ACC, Big Ten, Pac-12 Ally To ‘Protect The Collegiate Model’

Less than a month after the Southeastern Conference made an expansion power play by inviting Texas and Oklahoma to the league, three of the SEC’s Power Five peers countered with an alliance of 41 schools that span from Miami to Seattle.

Facing a rapidly shifting landscape in college sports, the Atlantic Coast Conference, Big Ten and Pac-12 have agreed to work together to create stability during volatile times.

Less than a month after the Southeastern Conference made an expansion power play by inviting Texas and Oklahoma to the league, three of the SEC’s Power Five peers countered with an alliance of 41 schools that span from Miami to Seattle.

The commissioners of the ACC, Big Ten and Pac-12 on Tuesday pledged broad collaboration on myriad issues and committed to league members playing more football and basketball games against each other.

They also suggested they wouldn’t be poaching each other’s schools.

“The history of college athletics, one expansion of a conference has usually led to another to another and to another,” ACC Commissioner Jim Phillips said during a video conference. “And to the three of us, we felt the stabilization of the current environment, across Division I and FBS — in Power Five in particular — this was a chance for a new direction, a new initiative that I don’t think has ever been done before.”

After weeks of internal discussions, the alliance is still mostly conceptual and collegial.

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“There’s no contract. There’s no signed document,” Pac-12 Commissioner George Kliavkoff said. “There’s an agreement among three gentlemen and a commitment from 41 presidents and chancellors and 41 athletic directors to do what we say we’re going to do.”

The SEC sent shockwaves through college athletics in July when it was revealed that Texas and Oklahoma would be leaving the Big 12 to join the nation’s most powerful football conference no later than 2025.

“I wouldn’t say this is a reaction to Texas and Oklahoma joining the SEC, but to be totally candid you have to evaluate what’s going on in the landscape of college athletics,” Big Ten Commissioner Kevin Warren said.

In a statement, SEC Commissioner Greg Sankey said: “We have respect for each of our conference colleagues and look forward to our future collaborations. I believe we remain unified by our shared beliefs around the positive impact college sports has on the lives of student-athletes throughout our communities.”

As for the Big 12, its future is murky at best as the eight remaining members plot their next moves and try to work out a divorce from the Longhorns and Sooners. The realignment of Texas and Oklahoma could lead the Power Five to shrink to four.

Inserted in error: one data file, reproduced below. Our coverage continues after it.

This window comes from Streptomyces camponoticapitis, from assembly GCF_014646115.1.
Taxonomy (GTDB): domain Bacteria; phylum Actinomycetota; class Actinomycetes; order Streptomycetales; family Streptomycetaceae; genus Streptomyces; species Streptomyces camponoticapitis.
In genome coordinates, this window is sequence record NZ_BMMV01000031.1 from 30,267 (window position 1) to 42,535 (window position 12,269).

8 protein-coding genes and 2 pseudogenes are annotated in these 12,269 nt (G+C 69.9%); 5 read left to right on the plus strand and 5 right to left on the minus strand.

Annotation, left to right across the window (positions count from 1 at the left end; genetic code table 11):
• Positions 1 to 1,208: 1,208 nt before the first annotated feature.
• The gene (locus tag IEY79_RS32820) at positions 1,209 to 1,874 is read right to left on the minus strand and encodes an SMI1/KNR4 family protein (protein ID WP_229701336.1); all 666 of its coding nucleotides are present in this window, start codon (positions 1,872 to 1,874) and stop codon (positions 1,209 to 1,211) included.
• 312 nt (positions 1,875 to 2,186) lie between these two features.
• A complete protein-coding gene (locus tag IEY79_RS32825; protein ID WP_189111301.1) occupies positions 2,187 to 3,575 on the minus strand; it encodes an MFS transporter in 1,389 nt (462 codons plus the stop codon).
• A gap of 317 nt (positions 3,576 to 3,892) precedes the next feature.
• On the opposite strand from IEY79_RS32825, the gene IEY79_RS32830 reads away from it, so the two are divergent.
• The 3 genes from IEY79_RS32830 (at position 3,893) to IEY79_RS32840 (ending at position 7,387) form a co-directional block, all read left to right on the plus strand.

“We want and need the Big 12 to do well,” Phillips said. “The Big 12 matters in college athletics.”

But it will not be part of the alliance.

The alliance also is being formed as the NCAA shakes off a Supreme Court loss and considers handing off more responsibility to conferences and schools to run college sports. The NCAA Board of Governors has called a special constitutional convention in November, the first step toward what could be sweeping reform and a decentralized governance model.

“We did the alliance to protect the collegiate model,” said Kliavkoff, who is only in his second month on the job of leading the Pac-12 after serving as president of sports and entertainment for MGM Resorts International in Las Vegas.

There is also a proposal to expand the College Football Playoff from four to 12 teams currently in the pipeline. The proposal was crafted by Sankey, Big 12 Commissioner Bob Bowlsby, Mountain West Commissioner Craig Thompson and Notre Dame athletic director Jack Swarbrick, and unveiled publicly in June.

Kliavkoff and Warren both said their conferences support playoff expansion, while Phillips said the ACC had not landed on a final position.

The commissioners and university presidents are scheduled to meet in late September in Chicago to discuss what comes next for the expansion proposal.

“This is not a voting bloc,” Kliavkoff said of the alliance in a brief interview with AP. “We’ve not committed to voting together on anything. We’ve committed to discuss all of these issues, and to try to come up with solutions that are in the best interest of long-term college athletics.

“I’d be surprised if we come to different conclusions with respect to how we think about CFP expansion, but it’s not a voting bloc.”

The scheduling piece could lead to numerous nonconference football games each season and multiple team events in basketball involving ACC, Big Ten and Pac-12 teams, potentially creating new and valuable television inventory.

But that could take time to come together, especially in football.

Nonconference football schedules are typically made years in advance and many schools already have mostly full slates in the coming seasons. The commissioners said they did not expect their schools to break contracts to accommodate new agreements within the alliance nor would they prohibit members from scheduling schools from other leagues.

The ACC, Big Ten and Pac-12 tried to make a bold statement by unveiling the alliance, but with no concrete plans in place it will start as a merely a promise to act with mutual interests in mind.

“Hopefully, this will bring some much needed stability in college athletics,” Warren said. “I also think what it will do is allow people to understand where everyone else stands. Some of the events over the last couple of months have shaken the foundations of college athletics.”


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